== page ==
Yuzna also developed a film project with writer/director Dan O’Bannon, The Men, about a paranoid woman who comes to realize that all men are aliens. O’Bannon eventually pulled out of directing the film.

After these two setbacks, Yuzna decided that for his next film project, he needed to attach himself as its director in order to see it through to completion.


Since he owned the rights to a Re-Animator sequel, he decided to use that as leverage for a two-picture deal with the L.A.-based independent Wild Street Pictures, who were making low-budget horror films backed by Japanese financiers.

Yuzna decided to direct Bride of Re-Animator as his second film, knowing that he would have little trouble procuring financing for a Re-Animator sequel regardless, and he began looking for the right project for his directorial debut.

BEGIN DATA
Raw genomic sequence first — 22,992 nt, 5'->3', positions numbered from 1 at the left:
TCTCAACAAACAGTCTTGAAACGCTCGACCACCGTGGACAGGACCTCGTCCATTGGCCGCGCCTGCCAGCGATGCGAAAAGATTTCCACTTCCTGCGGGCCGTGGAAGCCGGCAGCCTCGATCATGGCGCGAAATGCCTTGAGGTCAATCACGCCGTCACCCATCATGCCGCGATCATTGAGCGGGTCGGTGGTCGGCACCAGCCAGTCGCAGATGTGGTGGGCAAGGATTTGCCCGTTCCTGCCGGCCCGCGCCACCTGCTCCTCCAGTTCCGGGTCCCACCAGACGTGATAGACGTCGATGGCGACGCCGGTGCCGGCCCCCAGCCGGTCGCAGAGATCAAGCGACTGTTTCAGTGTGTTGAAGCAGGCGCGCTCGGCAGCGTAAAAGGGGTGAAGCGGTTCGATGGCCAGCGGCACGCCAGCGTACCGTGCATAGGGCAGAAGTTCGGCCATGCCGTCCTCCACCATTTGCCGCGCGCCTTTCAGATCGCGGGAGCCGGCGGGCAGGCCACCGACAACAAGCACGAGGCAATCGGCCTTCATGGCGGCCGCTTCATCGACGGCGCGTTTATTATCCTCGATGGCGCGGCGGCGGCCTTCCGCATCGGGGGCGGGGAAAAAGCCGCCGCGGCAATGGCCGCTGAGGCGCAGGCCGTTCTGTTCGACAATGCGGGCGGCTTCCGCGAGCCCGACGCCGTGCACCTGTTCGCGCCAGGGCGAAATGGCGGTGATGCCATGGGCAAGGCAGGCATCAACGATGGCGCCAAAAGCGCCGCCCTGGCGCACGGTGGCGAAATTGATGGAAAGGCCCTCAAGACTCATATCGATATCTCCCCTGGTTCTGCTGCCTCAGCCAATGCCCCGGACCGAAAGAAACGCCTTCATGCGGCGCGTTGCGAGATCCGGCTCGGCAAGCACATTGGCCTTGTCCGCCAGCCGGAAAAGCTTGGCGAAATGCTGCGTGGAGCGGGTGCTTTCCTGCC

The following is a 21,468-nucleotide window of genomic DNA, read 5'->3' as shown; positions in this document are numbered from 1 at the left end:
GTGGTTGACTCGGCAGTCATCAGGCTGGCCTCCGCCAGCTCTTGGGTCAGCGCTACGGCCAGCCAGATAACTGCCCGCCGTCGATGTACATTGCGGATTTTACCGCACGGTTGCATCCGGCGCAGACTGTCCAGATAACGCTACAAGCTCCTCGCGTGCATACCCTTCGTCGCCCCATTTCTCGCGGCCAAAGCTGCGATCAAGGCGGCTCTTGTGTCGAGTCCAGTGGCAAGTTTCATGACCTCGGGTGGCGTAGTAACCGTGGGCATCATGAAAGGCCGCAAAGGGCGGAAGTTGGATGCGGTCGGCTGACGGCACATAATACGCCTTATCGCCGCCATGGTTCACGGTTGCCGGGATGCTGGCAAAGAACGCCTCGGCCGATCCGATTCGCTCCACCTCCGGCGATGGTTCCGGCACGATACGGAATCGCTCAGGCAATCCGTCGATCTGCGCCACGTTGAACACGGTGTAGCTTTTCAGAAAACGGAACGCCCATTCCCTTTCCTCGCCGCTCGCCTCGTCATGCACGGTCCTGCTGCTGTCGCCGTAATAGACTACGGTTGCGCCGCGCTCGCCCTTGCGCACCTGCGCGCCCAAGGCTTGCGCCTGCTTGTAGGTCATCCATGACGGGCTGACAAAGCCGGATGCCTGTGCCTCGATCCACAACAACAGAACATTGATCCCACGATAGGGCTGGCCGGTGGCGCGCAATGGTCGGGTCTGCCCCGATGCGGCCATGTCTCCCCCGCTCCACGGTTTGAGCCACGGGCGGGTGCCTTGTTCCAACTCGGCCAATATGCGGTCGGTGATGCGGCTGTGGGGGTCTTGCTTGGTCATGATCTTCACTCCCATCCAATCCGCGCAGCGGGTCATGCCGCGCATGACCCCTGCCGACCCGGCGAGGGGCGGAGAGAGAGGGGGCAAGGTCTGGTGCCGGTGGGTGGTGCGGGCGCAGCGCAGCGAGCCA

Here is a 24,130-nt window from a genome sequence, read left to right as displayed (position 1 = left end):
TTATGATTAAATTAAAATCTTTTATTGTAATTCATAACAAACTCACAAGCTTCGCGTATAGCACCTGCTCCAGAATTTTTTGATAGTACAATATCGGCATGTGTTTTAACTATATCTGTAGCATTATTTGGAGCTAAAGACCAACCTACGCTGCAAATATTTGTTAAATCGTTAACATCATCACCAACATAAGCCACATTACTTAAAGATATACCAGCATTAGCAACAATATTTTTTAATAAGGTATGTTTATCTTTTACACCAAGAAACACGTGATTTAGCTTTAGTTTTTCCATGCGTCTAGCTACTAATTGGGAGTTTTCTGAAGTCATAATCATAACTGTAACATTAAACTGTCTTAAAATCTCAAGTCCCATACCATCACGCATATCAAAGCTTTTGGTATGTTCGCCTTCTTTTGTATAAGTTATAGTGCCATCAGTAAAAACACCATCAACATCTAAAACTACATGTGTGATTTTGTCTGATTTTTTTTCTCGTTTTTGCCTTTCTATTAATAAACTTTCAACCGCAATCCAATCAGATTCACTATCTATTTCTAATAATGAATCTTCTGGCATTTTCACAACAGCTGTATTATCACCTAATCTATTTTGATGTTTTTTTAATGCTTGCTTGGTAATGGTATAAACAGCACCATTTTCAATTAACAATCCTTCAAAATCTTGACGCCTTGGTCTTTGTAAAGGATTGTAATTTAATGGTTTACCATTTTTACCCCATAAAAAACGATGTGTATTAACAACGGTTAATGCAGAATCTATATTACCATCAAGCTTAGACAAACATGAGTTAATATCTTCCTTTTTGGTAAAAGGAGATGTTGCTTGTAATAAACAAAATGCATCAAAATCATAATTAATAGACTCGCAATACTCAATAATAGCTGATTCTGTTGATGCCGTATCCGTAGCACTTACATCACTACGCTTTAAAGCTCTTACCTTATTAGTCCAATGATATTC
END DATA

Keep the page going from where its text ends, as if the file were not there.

Read more about Brian Yuzna and Society below.


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Yuzna eventually decided to direct Society — from a screenplay written by Rick Fry and Woody Keith — which, in Yuzna’s own words, was “about a Beverly Hills kid [Billy Warlock as Billy Whitney] who was very suspicious that his parents belonged to a secret organization who ran the world.

The dark, black comedy-rich horror story appealed to him because it was thematically similar to his failed O’Bannon project.

Society was also a satirical indictment of America’s great class divide, and a snarky critique of success-oriented snobbish society, in addition to being a campy send-up of melodramatic ’80s teen flicks (much of the film actually looks like that decade’s typical teen/sex comedies).